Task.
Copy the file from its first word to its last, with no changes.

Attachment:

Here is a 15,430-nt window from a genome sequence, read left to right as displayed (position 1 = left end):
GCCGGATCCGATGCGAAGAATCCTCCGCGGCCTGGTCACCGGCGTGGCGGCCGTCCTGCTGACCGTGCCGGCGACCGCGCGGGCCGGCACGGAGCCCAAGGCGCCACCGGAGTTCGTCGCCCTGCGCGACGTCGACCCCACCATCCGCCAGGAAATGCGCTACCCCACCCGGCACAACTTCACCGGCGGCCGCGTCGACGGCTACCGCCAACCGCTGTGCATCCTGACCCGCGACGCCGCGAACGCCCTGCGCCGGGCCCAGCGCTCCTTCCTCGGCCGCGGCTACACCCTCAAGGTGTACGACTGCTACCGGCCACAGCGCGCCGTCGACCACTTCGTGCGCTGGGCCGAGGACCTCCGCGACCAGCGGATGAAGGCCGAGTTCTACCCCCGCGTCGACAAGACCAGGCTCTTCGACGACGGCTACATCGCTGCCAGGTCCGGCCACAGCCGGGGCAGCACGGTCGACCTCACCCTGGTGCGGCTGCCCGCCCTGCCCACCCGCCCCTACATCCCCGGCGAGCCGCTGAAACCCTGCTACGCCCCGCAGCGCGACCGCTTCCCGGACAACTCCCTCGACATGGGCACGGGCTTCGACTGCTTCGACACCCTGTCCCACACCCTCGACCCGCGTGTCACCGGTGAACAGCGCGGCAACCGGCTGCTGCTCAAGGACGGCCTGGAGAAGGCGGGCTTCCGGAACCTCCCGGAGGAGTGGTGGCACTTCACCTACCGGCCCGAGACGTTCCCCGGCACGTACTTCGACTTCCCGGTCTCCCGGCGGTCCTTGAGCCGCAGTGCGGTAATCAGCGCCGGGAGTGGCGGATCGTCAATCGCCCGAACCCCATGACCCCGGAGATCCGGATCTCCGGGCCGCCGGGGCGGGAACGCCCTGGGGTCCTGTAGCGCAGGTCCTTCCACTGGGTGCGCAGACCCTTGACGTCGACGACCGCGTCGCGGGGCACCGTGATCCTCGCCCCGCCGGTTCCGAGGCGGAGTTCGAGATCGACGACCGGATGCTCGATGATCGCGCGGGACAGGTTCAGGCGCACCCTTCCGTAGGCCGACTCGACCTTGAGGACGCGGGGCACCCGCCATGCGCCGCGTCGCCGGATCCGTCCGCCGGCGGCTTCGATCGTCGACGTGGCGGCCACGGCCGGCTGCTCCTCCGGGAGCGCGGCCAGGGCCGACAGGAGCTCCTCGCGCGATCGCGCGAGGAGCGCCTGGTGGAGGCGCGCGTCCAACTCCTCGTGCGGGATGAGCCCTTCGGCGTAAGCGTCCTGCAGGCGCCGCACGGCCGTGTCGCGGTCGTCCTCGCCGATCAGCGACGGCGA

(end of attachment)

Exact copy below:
Here is a 15,430-nt window from a genome sequence, read left to right as displayed (position 1 = left end):
GCCGGATCCGATGCGAAGAATCCTCCGCGGCCTGGTCACCGGCGTGGCGGCCGTCCTGCTGACCGTGCCGGCGACCGCGCGGGCCGGCACGGAGCCCAAGGCGCCACCGGAGTTCGTCGCCCTGCGCGACGTCGACCCCACCATCCGCCAGGAAATGCGCTACCCCACCCGGCACAACTTCACCGGCGGCCGCGTCGACGGCTACCGCCAACCGCTGTGCATCCTGACCCGCGACGCCGCGAACGCCCTGCGCCGGGCCCAGCGCTCCTTCCTCGGCCGCGGCTACACCCTCAAGGTGTACGACTGCTACCGGCCACAGCGCGCCGTCGACCACTTCGTGCGCTGGGCCGAGGACCTCCGCGACCAGCGGATGAAGGCCGAGTTCTACCCCCGCGTCGACAAGACCAGGCTCTTCGACGACGGCTACATCGCTGCCAGGTCCGGCCACAGCCGGGGCAGCACGGTCGACCTCACCCTGGTGCGGCTGCCCGCCCTGCCCACCCGCCCCTACATCCCCGGCGAGCCGCTGAAACCCTGCTACGCCCCGCAGCGCGACCGCTTCCCGGACAACTCCCTCGACATGGGCACGGGCTTCGACTGCTTCGACACCCTGTCCCACACCCTCGACCCGCGTGTCACCGGTGAACAGCGCGGCAACCGGCTGCTGCTCAAGGACGGCCTGGAGAAGGCGGGCTTCCGGAACCTCCCGGAGGAGTGGTGGCACTTCACCTACCGGCCCGAGACGTTCCCCGGCACGTACTTCGACTTCCCGGTCTCCCGGCGGTCCTTGAGCCGCAGTGCGGTAATCAGCGCCGGGAGTGGCGGATCGTCAATCGCCCGAACCCCATGACCCCGGAGATCCGGATCTCCGGGCCGCCGGGGCGGGAACGCCCTGGGGTCCTGTAGCGCAGGTCCTTCCACTGGGTGCGCAGACCCTTGACGTCGACGACCGCGTCGCGGGGCACCGTGATCCTCGCCCCGCCGGTTCCGAGGCGGAGTTCGAGATCGACGACCGGATGCTCGATGATCGCGCGGGACAGGTTCAGGCGCACCCTTCCGTAGGCCGACTCGACCTTGAGGACGCGGGGCACCCGCCATGCGCCGCGTCGCCGGATCCGTCCGCCGGCGGCTTCGATCGTCGACGTGGCGGCCACGGCCGGCTGCTCCTCCGGGAGCGCGGCCAGGGCCGACAGGAGCTCCTCGCGCGATCGCGCGAGGAGCGCCTGGTGGAGGCGCGCGTCCAACTCCTCGTGCGGGATGAGCCCTTCGGCGTAAGCGTCCTGCAGGCGCCGCACGGCCGTGTCGCGGTCGTCCTCGCCGATCAGCGACGGCGA